On the issue of freedom, Silone expresses his views through a debate between Nunzio Sacca, (a medical doctor who upholds the regime out of a sense of powerlessness), and Pietro Spina, who criticizes his complacency. Having known him since childhood, Nunzio helps the very sick Spina and agrees to keep his identity secret, but pleads with him to give in to the regime so as not to risk his life. The debate over freedom is an interesting one.
“There are many other things of which you are not capable.” Nunzio said. “You are not capable of understanding that the ordinary person generally doesn’t have any choice at all. The conditions in which he lives are prefabricated for him. If they are not to his liking, the best he can do is to wait for them to change.”
“And if they don’t change of their own accord, who is to change them?” said Pietro. “Oh, how pitiful is an intelligence used only to make excuses to quieten the conscience.…“We live the whole of our lives provisionally,” he said. “We think that for the time being things are bad, that for the time being we must make the best of them and adapt or humiliate ourselves, but that it’s all only provisional and that one day real life will begin. We prepare for death complaining that we have never lived. Sometimes I’m haunted by the thought that we have only one life and that we live it provisionally, waiting in vain for the day when real life will begin. And so life passes by. I assure you that of all the people I know not one lives in the present. No-one gets any benefit from what he does every day. No-one is in a condition to say: On that day, at that moment my life began. Believe me, even those that have power and take advantage of it live on intrigues and anxieties and are full of disgust at the dominant stupidity. They too live provisionally and spend their lives waiting.”
“One mustn’t wait,” Pietro said. “Those who emigrate spend their lives waiting too. That’s the trouble. One must act. One must say: Enough, from this very day.”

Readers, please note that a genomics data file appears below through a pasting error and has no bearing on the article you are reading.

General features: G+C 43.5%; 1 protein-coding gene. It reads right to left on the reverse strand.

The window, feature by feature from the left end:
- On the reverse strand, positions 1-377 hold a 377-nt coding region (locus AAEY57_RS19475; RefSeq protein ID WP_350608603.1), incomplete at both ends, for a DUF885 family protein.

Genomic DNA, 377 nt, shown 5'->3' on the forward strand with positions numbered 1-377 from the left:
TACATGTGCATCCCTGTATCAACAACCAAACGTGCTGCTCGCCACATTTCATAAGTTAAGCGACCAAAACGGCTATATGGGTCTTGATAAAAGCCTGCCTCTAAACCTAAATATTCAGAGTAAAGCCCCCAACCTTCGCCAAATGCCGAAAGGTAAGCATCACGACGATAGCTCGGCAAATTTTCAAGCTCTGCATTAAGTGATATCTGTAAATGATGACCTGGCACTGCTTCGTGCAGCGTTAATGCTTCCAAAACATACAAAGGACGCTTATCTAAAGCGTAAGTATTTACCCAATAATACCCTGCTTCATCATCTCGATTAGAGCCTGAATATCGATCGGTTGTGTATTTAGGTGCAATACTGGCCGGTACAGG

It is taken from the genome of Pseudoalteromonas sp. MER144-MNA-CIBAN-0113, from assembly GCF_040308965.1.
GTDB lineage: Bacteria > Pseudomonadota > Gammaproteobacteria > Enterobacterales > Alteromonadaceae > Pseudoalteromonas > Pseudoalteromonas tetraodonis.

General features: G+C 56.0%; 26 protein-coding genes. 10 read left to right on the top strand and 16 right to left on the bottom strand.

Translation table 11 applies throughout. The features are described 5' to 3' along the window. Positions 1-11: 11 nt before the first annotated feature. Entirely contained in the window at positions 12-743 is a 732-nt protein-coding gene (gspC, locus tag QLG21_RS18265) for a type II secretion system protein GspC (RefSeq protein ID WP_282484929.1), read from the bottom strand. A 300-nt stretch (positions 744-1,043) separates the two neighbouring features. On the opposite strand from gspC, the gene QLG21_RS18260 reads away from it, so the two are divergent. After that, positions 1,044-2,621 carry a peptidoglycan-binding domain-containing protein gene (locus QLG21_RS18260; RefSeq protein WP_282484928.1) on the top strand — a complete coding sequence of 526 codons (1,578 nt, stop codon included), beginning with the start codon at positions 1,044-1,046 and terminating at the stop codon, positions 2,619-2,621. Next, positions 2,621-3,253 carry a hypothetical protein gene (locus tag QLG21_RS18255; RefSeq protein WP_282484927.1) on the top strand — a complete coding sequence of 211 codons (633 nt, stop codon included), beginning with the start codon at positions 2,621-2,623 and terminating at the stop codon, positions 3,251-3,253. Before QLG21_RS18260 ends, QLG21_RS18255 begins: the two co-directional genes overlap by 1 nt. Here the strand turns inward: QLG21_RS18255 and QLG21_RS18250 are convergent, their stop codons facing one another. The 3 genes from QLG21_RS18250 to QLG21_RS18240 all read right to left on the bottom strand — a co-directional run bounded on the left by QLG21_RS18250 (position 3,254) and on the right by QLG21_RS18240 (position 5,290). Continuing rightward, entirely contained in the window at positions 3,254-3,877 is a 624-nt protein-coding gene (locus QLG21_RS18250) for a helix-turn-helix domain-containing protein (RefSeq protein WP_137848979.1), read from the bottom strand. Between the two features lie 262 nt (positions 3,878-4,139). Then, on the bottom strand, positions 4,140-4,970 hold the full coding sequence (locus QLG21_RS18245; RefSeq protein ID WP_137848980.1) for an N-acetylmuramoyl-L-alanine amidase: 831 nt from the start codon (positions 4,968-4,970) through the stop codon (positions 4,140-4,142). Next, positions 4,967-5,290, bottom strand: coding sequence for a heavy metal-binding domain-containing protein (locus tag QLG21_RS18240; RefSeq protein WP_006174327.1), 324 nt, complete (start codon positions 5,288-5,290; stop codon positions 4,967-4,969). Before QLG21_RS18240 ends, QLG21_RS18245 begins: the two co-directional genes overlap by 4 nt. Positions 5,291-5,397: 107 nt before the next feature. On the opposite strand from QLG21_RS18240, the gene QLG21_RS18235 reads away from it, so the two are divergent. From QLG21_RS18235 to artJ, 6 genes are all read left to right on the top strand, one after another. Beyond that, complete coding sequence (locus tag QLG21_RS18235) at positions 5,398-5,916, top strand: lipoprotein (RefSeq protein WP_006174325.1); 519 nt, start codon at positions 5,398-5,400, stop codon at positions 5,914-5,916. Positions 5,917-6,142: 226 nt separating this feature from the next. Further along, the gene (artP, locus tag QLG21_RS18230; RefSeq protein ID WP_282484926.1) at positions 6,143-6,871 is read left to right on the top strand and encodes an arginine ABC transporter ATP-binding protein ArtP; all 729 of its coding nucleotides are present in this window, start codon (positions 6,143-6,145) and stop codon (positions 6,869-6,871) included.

“But if there is no freedom?” Nunzio said.
“Freedom is not a thing you can receive as a gift,” Pietro said.
“One can be free even under a dictatorship on one simple condition, that is, if one struggles against it. A man who thinks with his own mind and remains uncorrupted is a free man. A man who struggles for what he believes to be right is a free man. You can live in the most democratic country in the world, and if you are lazy, callous, servile, you are not free, in spite of the absence of violence and coercion, you are a slave. Freedom is not a thing that must be begged from others. You must take it for yourself, whatever share you can.”
These passages are very important to the development of the “Risorgimento” themes as Silone’s words challenge not only mid-twentieth century fascism, but are as poignant and revealing of our own social reality today. As Umberto Eco wrote in “Ur-Fascism,” a dictator does not return with the same clothes and features from the past. No person savvy enough to manipulate the masses would be foolish enough to allow such obvious comparisons. As Silone believed in writing for contemporary times, Eco warned that the form of a new dictator is shaped for the wants and needs of the contemporary society.
It would seem natural that, with so much contempt for intellectualism, modernism, and individualism, the fascist era would stifle an aesthetic that veered outside of tradition and the most common denominator of popular tastes. Certainly, this would mean intolerance toward the avant-garde movement in all areas of art. However, that was not the case.